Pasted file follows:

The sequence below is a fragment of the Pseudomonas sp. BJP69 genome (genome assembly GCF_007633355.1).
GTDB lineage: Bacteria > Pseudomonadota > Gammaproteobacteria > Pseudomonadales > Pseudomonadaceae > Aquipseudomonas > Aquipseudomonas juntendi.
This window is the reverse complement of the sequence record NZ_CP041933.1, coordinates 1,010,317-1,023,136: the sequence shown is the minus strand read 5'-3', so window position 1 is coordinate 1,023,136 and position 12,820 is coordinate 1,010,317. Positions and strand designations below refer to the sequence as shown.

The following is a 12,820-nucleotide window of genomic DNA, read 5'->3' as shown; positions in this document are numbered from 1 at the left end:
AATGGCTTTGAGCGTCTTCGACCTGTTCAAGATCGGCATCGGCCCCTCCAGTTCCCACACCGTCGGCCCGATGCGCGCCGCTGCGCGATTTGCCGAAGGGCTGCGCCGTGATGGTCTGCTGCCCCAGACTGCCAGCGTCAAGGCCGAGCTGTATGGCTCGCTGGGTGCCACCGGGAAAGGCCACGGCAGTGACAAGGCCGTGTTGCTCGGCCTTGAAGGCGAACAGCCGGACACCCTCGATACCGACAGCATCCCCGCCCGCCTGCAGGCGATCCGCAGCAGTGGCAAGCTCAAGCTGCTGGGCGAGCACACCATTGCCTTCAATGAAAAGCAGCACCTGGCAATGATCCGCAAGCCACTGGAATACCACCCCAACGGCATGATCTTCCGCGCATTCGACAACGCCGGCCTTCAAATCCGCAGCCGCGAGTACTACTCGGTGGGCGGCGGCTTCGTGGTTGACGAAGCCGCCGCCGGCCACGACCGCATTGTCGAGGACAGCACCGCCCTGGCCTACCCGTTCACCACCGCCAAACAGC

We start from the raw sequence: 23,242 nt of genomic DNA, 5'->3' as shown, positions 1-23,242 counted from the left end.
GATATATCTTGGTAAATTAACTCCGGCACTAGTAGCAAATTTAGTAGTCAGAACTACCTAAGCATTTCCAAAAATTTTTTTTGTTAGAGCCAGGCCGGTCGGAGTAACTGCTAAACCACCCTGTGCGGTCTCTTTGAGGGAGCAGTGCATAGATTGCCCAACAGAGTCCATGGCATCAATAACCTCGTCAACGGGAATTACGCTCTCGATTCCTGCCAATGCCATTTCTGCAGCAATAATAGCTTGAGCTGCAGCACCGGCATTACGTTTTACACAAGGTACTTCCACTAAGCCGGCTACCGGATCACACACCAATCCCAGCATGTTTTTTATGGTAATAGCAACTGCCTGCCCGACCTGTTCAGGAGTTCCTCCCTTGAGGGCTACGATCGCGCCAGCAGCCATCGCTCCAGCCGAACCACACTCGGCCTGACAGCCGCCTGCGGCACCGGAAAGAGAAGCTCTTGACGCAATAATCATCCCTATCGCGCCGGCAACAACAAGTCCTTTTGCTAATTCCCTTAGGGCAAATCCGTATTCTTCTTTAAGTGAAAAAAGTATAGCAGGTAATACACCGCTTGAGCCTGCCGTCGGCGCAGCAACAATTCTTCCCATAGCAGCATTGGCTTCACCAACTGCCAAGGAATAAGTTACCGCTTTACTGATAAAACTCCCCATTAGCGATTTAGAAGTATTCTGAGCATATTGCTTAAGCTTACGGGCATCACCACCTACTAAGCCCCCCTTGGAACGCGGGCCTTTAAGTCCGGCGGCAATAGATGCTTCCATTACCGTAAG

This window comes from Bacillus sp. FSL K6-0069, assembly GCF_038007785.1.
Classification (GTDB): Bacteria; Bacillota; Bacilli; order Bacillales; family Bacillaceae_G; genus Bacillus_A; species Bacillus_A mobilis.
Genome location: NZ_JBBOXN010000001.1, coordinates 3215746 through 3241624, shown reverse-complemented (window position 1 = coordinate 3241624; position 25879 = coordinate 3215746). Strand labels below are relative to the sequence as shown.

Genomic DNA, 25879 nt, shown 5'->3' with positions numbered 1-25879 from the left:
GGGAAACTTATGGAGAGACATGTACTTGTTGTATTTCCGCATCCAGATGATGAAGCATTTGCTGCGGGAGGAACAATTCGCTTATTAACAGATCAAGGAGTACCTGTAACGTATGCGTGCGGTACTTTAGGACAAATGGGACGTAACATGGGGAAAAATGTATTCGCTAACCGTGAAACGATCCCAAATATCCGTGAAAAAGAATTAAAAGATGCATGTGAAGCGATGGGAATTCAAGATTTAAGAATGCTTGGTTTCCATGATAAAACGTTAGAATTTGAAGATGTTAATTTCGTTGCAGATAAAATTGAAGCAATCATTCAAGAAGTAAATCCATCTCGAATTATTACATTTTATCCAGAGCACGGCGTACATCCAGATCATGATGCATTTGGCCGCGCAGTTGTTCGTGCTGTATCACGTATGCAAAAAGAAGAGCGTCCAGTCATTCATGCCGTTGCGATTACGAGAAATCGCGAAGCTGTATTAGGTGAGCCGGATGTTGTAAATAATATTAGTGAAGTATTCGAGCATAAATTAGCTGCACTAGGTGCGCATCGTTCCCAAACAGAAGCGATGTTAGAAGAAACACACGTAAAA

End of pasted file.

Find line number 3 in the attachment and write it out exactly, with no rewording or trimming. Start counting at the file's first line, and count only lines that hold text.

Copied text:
This window is the reverse complement of the sequence record NZ_CP041933.1, coordinates 1,010,317-1,023,136: the sequence shown is the minus strand read 5'-3', so window position 1 is coordinate 1,023,136 and position 12,820 is coordinate 1,010,317. Positions and strand designations below refer to the sequence as shown.